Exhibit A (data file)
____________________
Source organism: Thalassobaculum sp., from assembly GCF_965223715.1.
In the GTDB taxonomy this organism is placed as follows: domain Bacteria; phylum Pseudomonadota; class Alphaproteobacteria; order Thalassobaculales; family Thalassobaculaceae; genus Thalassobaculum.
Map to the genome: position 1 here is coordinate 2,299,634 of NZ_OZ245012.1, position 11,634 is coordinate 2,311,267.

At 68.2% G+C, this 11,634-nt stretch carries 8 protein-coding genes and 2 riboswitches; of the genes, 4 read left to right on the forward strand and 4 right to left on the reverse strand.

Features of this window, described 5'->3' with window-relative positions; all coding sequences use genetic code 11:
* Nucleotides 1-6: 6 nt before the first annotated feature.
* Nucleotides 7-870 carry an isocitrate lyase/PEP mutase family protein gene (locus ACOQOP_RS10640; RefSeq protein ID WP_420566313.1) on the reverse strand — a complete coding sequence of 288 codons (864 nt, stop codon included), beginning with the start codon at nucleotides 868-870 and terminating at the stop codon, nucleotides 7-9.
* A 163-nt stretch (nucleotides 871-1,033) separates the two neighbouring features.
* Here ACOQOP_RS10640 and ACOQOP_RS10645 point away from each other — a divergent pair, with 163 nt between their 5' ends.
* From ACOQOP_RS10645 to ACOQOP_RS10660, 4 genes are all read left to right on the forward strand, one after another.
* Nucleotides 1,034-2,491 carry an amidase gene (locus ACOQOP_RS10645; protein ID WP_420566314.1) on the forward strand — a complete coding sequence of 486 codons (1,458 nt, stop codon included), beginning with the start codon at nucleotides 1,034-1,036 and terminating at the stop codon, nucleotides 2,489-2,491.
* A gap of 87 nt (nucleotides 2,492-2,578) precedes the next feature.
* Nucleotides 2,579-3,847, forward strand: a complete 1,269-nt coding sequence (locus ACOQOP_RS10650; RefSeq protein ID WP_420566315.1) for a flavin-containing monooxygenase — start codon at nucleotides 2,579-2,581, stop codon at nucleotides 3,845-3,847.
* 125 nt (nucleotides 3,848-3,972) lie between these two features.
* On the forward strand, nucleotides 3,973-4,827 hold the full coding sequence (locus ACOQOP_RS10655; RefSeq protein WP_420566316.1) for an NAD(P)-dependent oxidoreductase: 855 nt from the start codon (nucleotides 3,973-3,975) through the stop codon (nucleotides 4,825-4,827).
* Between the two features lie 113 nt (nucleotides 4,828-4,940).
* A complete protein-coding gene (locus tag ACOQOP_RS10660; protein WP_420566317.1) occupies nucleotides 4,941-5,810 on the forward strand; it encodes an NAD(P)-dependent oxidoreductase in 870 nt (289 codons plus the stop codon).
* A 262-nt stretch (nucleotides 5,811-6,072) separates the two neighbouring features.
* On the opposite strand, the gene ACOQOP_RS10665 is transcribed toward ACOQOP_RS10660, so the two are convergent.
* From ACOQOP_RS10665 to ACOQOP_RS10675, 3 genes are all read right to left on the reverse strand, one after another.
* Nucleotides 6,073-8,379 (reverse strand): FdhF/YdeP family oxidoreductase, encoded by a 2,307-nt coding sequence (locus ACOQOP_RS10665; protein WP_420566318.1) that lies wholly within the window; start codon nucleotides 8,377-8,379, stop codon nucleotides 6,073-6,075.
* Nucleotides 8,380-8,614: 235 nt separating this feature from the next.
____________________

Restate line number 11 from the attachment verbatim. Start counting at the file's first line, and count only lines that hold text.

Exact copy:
* Nucleotides 1,034-2,491 carry an amidase gene (locus ACOQOP_RS10645; protein ID WP_420566314.1) on the forward strand — a complete coding sequence of 486 codons (1,458 nt, stop codon included), beginning with the start codon at nucleotides 1,034-1,036 and terminating at the stop codon, nucleotides 2,489-2,491.